0:15:37a likelihood that people will die when they're doing the collection so
0:15:41you have to you have to take that into consideration we also have to take
0:15:44into consideration whether or not
0:15:46there are
0:15:47is the potentially get transcribers
0:15:49and people who knows something about the language so all those things are certainly taken
0:15:53into account
0:15:54then we begin the work of working of a language where we actually work on
0:15:59what happened calls a language specific peculiarities document
0:16:02it typically involve involves providing the phoneme set
0:16:07that is gonna be used by captain
0:16:10and a variety of other things and something about the dialects in what
0:16:14there were what the primary dialect that they would standardise and for example
0:16:24that some people use some people don't
0:16:28well but it is a part of the and process so we allow we keep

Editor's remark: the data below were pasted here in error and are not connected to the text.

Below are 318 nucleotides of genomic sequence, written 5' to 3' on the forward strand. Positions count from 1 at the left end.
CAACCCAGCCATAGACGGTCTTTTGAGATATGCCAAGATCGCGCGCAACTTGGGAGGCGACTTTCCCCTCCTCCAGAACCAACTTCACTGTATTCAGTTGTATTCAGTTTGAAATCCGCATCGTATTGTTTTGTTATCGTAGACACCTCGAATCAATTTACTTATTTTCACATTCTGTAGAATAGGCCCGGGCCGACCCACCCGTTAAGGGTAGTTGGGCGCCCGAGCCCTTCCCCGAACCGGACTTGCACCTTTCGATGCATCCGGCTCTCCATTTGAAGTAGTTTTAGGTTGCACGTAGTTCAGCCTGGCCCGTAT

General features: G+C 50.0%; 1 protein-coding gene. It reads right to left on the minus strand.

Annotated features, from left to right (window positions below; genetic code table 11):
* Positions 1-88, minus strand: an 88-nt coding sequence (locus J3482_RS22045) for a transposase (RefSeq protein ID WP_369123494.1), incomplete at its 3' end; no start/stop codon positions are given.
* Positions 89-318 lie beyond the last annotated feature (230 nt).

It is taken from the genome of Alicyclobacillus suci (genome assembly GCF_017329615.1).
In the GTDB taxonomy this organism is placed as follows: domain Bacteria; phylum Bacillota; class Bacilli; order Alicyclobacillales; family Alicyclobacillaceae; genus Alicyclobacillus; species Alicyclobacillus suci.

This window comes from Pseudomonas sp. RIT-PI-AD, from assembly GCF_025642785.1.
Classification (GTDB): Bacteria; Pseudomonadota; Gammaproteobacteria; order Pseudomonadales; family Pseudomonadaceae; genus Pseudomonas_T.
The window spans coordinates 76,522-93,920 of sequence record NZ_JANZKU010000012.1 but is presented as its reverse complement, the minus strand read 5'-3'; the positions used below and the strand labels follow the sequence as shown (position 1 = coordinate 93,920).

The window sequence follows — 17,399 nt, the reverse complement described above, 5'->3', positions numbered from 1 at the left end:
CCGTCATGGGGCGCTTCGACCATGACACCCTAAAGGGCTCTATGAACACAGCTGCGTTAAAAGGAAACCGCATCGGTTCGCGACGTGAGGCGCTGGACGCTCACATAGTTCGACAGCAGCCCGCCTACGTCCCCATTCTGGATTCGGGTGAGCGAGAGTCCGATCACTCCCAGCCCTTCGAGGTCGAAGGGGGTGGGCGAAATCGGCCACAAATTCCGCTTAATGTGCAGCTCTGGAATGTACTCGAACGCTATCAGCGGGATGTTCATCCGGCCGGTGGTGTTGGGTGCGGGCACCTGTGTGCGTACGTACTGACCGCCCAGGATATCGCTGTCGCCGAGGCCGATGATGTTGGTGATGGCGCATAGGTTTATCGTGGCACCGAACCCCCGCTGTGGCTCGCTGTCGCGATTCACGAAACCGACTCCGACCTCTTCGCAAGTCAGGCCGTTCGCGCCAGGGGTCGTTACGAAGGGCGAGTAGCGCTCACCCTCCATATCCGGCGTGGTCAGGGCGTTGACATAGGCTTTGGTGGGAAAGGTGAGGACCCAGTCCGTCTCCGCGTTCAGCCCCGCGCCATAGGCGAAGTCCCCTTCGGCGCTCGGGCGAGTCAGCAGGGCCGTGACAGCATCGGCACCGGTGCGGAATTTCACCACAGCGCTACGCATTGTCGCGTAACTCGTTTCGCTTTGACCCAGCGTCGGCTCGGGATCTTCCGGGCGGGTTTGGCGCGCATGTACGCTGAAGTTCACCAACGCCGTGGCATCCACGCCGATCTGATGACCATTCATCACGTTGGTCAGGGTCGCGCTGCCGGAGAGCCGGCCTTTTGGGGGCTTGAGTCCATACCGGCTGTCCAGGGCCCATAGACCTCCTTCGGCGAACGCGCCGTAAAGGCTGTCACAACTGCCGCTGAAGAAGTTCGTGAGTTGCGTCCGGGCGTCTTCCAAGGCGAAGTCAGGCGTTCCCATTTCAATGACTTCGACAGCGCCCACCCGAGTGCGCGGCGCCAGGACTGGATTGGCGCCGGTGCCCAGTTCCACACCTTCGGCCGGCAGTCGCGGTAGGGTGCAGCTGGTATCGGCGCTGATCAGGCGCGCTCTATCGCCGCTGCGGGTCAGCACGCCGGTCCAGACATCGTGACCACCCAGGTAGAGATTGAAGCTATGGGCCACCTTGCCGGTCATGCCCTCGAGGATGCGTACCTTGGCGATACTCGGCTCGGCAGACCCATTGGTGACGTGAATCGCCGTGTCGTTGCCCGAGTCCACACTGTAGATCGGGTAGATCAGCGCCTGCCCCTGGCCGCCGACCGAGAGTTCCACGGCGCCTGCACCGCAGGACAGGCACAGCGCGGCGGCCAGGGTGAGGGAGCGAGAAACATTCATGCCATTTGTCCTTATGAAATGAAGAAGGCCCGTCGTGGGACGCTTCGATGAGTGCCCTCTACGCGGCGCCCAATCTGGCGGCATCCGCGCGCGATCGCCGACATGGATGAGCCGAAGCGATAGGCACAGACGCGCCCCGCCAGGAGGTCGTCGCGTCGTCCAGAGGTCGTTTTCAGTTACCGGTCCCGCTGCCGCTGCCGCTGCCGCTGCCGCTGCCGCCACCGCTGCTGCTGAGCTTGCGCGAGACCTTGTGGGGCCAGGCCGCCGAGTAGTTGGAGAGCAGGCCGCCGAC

0:16:31it going it provides
0:16:33at the start of the lexicon
0:16:35and also something densities which are very useful
0:16:39and then there's a small database of transcribed conversational that they sent to us that
0:16:44is review
0:16:45i castle in others
0:16:47to make sure that
0:16:49the transcription quality is reasonable
0:16:52sometimes we also get a lexicon to take a look
0:16:56provide feedback
0:16:57that affects things only receive an interim do we which is about three hours of
0:17:01a conversation and that we actually start looking for had ever graph
0:17:06who had or perhaps there are verging because
0:17:08you can actually is the lexicon to help you spot these together with some language
0:17:12experts so we try to clean that up so spelling normalisation is something that we
0:17:19i it's that perhaps it's a little bit are adapt a certain amount of artificiality
0:17:24but it certainly is important to do it i can tell you it's not
0:17:28we're gonna be a hundred percent accurate
0:17:31it's being done with
0:17:32a certain amount of limitation on the resources are available
0:17:35finally we get the be delivery and that's reviewed in partitioned into training
0:17:40do have any the L and
0:17:42every collection is collected is if it's a surprise well
0:17:47where we use seventy five hours of the about but for the development languages the
0:17:51practice languages we only used fifteen
0:17:53so in many cases we have a lot of leftover audio that we just don't
0:17:58we also develop keyworks
0:18:00using a certain amount that we have them annotated by captain so that we can